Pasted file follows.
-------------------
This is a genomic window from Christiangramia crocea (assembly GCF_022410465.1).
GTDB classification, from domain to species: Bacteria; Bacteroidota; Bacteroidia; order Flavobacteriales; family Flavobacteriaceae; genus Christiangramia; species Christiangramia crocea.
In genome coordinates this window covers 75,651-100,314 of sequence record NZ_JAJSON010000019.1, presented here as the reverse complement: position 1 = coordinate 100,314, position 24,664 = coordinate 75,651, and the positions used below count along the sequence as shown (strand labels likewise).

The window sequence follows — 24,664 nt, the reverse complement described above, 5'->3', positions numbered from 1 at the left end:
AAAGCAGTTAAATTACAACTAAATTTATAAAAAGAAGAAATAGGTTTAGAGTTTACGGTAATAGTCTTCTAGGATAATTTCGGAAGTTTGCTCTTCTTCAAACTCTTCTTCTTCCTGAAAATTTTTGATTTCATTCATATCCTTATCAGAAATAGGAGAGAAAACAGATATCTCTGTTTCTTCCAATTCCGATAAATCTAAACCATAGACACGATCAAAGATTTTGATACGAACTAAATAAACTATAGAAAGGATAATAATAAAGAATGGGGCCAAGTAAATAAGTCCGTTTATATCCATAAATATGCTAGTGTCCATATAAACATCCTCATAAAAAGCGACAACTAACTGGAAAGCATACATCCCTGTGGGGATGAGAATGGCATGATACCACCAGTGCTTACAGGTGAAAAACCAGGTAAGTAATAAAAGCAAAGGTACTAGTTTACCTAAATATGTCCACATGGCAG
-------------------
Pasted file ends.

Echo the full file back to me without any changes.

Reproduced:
This is a genomic window from Christiangramia crocea (assembly GCF_022410465.1).
GTDB classification, from domain to species: Bacteria; Bacteroidota; Bacteroidia; order Flavobacteriales; family Flavobacteriaceae; genus Christiangramia; species Christiangramia crocea.
In genome coordinates this window covers 75,651-100,314 of sequence record NZ_JAJSON010000019.1, presented here as the reverse complement: position 1 = coordinate 100,314, position 24,664 = coordinate 75,651, and the positions used below count along the sequence as shown (strand labels likewise).

The window sequence follows — 24,664 nt, the reverse complement described above, 5'->3', positions numbered from 1 at the left end:
AAAGCAGTTAAATTACAACTAAATTTATAAAAAGAAGAAATAGGTTTAGAGTTTACGGTAATAGTCTTCTAGGATAATTTCGGAAGTTTGCTCTTCTTCAAACTCTTCTTCTTCCTGAAAATTTTTGATTTCATTCATATCCTTATCAGAAATAGGAGAGAAAACAGATATCTCTGTTTCTTCCAATTCCGATAAATCTAAACCATAGACACGATCAAAGATTTTGATACGAACTAAATAAACTATAGAAAGGATAATAATAAAGAATGGGGCCAAGTAAATAAGTCCGTTTATATCCATAAATATGCTAGTGTCCATATAAACATCCTCATAAAAAGCGACAACTAACTGGAAAGCATACATCCCTGTGGGGATGAGAATGGCATGATACCACCAGTGCTTACAGGTGAAAAACCAGGTAAGTAATAAAAGCAAAGGTACTAGTTTACCTAAATATGTCCACATGGCAG